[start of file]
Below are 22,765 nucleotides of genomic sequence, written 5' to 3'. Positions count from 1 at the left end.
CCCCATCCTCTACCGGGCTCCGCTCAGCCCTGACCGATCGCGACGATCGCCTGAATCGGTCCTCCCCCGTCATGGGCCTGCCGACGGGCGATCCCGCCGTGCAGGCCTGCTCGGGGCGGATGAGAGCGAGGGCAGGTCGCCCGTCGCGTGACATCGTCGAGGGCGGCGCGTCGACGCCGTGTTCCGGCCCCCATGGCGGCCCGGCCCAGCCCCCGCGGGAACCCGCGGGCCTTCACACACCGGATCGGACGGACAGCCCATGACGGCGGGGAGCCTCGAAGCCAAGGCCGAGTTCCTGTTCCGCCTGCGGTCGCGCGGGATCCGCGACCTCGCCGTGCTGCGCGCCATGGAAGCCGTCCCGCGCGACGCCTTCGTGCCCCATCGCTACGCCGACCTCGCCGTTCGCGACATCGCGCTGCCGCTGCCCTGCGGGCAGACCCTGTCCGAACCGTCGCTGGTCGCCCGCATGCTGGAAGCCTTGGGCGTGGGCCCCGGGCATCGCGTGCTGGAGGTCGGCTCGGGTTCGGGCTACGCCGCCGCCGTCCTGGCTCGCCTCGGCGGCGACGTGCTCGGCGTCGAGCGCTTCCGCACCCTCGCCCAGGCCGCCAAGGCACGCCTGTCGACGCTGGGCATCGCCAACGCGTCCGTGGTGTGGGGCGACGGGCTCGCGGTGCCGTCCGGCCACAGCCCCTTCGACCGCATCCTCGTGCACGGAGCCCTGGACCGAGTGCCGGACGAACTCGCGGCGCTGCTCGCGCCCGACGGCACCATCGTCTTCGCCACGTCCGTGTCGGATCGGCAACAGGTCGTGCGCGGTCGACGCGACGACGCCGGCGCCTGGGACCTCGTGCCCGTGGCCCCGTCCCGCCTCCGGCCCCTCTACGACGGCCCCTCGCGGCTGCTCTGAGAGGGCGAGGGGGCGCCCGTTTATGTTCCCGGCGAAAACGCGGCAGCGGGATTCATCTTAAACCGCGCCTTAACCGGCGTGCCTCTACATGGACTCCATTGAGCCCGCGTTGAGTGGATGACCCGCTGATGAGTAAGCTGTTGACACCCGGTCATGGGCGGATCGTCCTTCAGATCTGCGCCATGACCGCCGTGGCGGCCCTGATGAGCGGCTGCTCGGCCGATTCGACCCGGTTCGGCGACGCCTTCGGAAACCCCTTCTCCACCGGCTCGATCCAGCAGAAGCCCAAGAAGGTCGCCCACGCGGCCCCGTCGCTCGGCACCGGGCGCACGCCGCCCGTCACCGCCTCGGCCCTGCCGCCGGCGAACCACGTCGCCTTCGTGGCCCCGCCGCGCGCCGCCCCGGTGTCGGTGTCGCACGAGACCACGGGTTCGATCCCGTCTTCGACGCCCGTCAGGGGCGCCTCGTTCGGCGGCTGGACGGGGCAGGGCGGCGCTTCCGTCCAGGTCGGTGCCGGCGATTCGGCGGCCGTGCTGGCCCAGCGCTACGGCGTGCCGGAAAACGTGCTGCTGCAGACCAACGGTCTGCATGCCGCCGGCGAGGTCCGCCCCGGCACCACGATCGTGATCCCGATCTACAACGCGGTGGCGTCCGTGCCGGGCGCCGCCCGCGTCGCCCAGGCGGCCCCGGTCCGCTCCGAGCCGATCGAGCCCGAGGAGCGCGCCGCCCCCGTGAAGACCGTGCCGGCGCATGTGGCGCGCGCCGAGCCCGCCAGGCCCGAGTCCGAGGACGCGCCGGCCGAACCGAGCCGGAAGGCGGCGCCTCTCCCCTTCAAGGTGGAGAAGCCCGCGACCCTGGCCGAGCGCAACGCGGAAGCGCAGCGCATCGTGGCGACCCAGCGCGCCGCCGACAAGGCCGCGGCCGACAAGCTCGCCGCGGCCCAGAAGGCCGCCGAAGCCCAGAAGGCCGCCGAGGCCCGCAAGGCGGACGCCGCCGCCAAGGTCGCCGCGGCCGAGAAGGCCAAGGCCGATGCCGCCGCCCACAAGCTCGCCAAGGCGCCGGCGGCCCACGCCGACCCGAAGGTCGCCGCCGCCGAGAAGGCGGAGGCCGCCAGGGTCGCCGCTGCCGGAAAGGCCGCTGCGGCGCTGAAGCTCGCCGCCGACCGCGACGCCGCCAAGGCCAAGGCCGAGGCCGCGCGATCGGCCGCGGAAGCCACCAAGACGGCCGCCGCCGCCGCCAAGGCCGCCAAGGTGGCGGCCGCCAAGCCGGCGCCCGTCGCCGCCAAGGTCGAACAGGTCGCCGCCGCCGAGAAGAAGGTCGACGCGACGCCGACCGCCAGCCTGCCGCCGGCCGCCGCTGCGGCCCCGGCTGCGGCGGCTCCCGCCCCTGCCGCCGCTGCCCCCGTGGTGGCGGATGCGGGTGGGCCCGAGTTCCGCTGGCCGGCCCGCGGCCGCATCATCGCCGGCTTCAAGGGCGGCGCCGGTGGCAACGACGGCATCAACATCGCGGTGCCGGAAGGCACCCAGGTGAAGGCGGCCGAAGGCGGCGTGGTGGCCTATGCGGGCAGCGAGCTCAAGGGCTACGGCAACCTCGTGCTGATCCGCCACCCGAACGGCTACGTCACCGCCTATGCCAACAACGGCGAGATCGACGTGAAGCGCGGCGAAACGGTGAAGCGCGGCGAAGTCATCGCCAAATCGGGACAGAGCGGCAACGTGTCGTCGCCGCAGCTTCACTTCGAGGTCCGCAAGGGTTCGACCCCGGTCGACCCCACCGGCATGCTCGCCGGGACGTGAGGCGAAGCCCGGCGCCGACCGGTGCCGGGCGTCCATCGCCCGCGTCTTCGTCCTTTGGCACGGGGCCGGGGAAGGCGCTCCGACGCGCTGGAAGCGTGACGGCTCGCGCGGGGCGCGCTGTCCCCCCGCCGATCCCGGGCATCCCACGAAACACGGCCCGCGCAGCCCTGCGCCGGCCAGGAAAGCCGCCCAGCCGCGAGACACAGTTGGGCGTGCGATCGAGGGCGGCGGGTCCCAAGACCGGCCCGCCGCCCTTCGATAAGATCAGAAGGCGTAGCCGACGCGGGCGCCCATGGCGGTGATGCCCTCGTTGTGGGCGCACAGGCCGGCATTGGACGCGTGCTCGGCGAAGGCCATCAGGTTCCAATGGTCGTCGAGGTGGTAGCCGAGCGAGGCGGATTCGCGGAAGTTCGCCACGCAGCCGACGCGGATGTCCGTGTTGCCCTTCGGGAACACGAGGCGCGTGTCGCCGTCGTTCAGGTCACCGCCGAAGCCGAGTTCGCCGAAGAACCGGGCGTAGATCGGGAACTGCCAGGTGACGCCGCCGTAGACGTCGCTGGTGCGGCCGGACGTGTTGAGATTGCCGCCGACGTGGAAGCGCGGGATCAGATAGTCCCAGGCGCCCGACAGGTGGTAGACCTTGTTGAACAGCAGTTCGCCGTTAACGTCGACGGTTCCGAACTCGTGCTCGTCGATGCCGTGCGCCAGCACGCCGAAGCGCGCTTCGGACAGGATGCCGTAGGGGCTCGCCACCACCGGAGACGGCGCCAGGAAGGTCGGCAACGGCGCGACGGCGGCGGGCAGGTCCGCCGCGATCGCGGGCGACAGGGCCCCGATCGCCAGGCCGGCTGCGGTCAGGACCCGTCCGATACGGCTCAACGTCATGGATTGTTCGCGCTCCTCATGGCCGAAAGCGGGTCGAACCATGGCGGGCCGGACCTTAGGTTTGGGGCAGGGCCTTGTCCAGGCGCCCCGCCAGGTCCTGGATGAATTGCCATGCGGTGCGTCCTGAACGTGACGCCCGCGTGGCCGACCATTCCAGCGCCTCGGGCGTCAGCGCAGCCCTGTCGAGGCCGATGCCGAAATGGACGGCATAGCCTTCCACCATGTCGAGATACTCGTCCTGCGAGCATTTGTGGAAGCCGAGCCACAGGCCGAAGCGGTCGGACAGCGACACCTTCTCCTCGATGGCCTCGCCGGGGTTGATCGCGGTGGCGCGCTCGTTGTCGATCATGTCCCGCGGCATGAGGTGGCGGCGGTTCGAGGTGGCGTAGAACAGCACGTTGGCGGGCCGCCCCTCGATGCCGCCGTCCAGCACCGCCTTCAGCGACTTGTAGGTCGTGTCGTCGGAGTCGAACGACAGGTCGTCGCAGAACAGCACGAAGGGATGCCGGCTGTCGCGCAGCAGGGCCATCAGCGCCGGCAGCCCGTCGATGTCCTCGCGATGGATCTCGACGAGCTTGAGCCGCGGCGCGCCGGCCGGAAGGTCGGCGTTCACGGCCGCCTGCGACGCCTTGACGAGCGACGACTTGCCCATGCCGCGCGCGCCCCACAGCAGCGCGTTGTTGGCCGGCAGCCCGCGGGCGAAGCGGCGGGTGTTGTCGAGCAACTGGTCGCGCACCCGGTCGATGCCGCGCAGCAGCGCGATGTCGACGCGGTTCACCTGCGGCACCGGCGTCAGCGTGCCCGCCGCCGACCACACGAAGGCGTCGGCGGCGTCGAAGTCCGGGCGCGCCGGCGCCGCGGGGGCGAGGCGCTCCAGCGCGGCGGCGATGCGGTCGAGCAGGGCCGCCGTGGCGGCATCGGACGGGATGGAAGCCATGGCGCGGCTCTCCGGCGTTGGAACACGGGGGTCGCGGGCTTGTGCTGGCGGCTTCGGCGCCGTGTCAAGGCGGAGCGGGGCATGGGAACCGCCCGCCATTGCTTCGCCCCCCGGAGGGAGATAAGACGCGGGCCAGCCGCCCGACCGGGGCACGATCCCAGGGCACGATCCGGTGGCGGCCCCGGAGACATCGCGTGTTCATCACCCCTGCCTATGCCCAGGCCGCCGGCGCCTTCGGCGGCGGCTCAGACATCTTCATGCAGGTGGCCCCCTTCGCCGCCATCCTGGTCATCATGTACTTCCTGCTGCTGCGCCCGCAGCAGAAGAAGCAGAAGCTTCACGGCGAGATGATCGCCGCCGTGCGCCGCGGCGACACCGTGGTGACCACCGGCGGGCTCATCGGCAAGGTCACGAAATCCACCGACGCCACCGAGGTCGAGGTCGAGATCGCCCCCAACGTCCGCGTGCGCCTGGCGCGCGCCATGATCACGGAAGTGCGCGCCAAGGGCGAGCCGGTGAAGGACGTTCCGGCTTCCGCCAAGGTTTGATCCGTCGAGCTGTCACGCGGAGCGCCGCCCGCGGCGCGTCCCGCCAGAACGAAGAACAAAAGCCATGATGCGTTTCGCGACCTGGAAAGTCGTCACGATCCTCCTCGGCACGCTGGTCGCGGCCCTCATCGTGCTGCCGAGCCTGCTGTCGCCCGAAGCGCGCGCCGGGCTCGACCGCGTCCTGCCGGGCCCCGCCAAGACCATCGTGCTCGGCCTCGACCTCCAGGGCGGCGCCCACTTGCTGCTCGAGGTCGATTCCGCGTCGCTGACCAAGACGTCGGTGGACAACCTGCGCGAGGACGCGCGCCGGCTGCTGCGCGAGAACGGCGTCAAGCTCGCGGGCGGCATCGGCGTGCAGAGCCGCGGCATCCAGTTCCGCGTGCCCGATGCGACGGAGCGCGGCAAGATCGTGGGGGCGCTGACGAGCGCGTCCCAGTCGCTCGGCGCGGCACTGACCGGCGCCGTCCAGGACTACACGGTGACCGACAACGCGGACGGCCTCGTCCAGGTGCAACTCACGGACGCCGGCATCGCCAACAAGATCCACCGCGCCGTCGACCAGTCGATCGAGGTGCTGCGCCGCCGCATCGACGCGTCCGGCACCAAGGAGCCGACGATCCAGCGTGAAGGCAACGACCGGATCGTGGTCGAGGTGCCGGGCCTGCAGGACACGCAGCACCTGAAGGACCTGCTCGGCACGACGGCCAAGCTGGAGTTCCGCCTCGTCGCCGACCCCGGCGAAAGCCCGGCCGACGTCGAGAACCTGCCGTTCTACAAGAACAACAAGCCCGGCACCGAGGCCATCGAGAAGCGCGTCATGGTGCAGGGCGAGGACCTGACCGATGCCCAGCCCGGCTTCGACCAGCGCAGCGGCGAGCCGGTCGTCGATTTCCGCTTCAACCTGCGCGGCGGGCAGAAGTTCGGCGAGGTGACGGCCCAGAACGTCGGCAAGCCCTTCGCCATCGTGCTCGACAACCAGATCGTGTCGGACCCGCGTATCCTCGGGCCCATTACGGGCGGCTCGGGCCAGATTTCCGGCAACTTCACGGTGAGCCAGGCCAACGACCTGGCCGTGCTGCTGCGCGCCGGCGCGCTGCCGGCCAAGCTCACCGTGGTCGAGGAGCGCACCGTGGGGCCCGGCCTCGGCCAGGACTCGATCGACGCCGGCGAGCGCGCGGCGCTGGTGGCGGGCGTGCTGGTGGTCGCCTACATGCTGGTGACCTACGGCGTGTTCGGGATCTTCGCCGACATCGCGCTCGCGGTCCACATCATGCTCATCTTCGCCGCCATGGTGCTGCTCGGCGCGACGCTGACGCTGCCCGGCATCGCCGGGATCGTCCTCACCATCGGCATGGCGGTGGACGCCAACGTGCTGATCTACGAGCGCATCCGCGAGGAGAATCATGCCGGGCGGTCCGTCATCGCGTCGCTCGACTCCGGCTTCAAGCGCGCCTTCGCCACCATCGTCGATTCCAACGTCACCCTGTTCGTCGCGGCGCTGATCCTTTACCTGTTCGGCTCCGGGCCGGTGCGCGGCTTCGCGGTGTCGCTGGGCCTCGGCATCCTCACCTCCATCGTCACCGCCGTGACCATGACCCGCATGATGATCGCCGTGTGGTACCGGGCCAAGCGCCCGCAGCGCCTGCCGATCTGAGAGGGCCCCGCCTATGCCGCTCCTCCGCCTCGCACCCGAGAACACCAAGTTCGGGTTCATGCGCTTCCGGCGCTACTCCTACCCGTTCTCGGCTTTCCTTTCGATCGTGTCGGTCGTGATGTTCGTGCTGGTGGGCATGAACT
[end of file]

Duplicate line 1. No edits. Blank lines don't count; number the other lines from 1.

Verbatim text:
Below are 22,765 nucleotides of genomic sequence, written 5' to 3'. Positions count from 1 at the left end.